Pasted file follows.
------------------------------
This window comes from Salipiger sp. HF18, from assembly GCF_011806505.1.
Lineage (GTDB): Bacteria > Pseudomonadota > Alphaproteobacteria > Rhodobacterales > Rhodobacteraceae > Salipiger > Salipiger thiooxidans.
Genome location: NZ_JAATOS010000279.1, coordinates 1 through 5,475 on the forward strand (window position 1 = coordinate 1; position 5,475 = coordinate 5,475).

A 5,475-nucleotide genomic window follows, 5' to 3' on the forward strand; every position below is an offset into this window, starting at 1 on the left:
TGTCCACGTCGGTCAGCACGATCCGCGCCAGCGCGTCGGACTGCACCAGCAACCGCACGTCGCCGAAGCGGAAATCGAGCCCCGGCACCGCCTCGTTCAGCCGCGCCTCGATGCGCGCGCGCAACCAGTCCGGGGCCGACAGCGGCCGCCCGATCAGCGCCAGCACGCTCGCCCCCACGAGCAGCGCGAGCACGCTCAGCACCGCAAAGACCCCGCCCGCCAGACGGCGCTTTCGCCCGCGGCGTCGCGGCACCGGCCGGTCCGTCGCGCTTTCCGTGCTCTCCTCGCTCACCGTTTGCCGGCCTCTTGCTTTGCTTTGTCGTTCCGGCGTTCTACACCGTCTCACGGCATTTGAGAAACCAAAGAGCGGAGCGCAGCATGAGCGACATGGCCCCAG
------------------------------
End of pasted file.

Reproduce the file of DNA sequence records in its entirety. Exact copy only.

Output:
This window comes from Salipiger sp. HF18, from assembly GCF_011806505.1.
Lineage (GTDB): Bacteria > Pseudomonadota > Alphaproteobacteria > Rhodobacterales > Rhodobacteraceae > Salipiger > Salipiger thiooxidans.
Genome location: NZ_JAATOS010000279.1, coordinates 1 through 5,475 on the forward strand (window position 1 = coordinate 1; position 5,475 = coordinate 5,475).

A 5,475-nucleotide genomic window follows, 5' to 3' on the forward strand; every position below is an offset into this window, starting at 1 on the left:
TGTCCACGTCGGTCAGCACGATCCGCGCCAGCGCGTCGGACTGCACCAGCAACCGCACGTCGCCGAAGCGGAAATCGAGCCCCGGCACCGCCTCGTTCAGCCGCGCCTCGATGCGCGCGCGCAACCAGTCCGGGGCCGACAGCGGCCGCCCGATCAGCGCCAGCACGCTCGCCCCCACGAGCAGCGCGAGCACGCTCAGCACCGCAAAGACCCCGCCCGCCAGACGGCGCTTTCGCCCGCGGCGTCGCGGCACCGGCCGGTCCGTCGCGCTTTCCGTGCTCTCCTCGCTCACCGTTTGCCGGCCTCTTGCTTTGCTTTGTCGTTCCGGCGTTCTACACCGTCTCACGGCATTTGAGAAACCAAAGAGCGGAGCGCAGCATGAGCGACATGGCCCCAG